Newcomers to the Grizzly Bear world (or should that be bearpit?) reading the flurry of reviews of "Shields" over the last week might be justified in thinking that this is the release which signifies the band's transformation from restless time-shifters to purveyors of a more languid, pastoral sound, steeped in the heritage of Americana (or from Dirty Projectors to Fleet Foxes, to mention two bands with whom Grizzly bear are often compared).
The reality is, inevitably, more interesting and complex. For all the protests of long term fans that certain songs sound like Coldplay, GB were always more accessible and less obviously cerebral than a number of their contemporaries as evident on previous albums "Yellow House" and "Veckatimest". Indeed a number of people have described "Shields" as less immediate than its predecessor and a "grower" while to my mind, at least, it is a refinement and crystallisation of the band's art. The sound is still subtle but more muscular in an utterly non bombastic way. Opener "Sleeping Ute" has a rhythmic snap which throws a nod to early Talking Heads or Wire but with the sheen of Mercury Rev's "Deserter Songs" or Beck's "Sea Change". The guitars on "Yet Again" still have the texture before but seem to sparkle more brightly and complement Ed Droste's wistful, sepia-toned voice.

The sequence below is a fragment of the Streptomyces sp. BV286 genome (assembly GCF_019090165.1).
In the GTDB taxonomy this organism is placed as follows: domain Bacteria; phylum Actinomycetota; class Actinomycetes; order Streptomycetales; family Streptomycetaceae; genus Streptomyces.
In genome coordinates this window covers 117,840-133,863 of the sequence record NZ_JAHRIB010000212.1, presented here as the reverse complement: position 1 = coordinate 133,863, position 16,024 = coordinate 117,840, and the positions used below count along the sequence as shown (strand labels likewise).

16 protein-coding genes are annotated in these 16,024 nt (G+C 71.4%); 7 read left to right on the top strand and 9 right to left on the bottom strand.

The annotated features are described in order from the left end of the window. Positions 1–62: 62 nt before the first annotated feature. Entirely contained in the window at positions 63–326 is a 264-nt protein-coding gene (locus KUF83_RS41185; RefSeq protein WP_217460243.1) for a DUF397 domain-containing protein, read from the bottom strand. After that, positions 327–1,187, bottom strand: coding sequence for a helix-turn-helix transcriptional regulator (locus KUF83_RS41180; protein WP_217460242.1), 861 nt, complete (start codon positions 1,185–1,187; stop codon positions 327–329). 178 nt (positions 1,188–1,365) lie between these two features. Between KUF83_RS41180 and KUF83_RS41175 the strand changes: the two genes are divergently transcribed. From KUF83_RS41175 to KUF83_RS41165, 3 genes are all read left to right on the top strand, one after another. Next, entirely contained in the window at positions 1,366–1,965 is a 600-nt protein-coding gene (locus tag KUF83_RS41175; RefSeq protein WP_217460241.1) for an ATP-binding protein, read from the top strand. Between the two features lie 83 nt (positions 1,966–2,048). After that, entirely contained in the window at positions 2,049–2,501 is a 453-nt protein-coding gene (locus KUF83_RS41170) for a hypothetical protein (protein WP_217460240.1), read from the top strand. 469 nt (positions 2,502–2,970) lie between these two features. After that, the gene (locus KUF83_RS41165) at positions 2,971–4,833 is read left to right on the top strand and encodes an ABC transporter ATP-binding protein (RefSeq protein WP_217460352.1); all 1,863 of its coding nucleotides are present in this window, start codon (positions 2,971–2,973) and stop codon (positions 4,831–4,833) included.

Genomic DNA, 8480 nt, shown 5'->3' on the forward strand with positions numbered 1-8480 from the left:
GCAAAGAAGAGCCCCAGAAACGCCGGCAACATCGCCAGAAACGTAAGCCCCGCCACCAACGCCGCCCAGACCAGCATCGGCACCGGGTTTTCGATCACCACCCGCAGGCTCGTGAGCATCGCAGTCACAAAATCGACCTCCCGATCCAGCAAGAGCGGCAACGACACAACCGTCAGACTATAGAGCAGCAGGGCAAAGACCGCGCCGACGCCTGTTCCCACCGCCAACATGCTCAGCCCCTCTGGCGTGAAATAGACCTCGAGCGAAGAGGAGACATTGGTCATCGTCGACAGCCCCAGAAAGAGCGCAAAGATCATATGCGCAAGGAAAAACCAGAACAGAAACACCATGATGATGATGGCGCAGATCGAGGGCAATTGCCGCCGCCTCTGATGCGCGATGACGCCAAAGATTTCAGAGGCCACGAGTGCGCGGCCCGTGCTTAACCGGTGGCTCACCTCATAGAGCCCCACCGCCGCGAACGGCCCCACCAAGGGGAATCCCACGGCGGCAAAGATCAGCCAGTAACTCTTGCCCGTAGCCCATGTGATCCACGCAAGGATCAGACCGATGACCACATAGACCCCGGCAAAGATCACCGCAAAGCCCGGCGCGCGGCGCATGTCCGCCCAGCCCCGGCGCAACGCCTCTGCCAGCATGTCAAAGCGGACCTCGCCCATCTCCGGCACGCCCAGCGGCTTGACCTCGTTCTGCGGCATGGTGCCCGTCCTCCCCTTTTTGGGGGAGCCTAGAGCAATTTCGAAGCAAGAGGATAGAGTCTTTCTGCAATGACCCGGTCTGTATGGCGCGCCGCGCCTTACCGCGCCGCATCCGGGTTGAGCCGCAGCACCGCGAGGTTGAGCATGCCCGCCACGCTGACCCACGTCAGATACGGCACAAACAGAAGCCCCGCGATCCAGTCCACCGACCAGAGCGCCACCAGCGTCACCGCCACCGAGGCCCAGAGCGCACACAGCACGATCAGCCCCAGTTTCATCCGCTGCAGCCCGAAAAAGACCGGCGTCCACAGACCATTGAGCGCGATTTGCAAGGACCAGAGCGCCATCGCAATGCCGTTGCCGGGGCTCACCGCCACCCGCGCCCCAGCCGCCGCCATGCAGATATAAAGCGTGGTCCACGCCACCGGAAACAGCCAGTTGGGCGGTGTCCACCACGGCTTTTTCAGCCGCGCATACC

Towards the end, "Shields" threatens to become a bit too "The Long and Winding Road" before the intriguing closer "Sun In Your Eyes" summon up the spirit of Plush's "More You Becomes You" and High Llamas' "Gideon Gaye". In short, while "Shields" is not quite worthy of the prominence in end of year polls that some are predicting, it shows the paucity of ambition of much contemporary music in the States and the UK and deserves to catapult Grizzly Bear into the public consciousness. Recommended.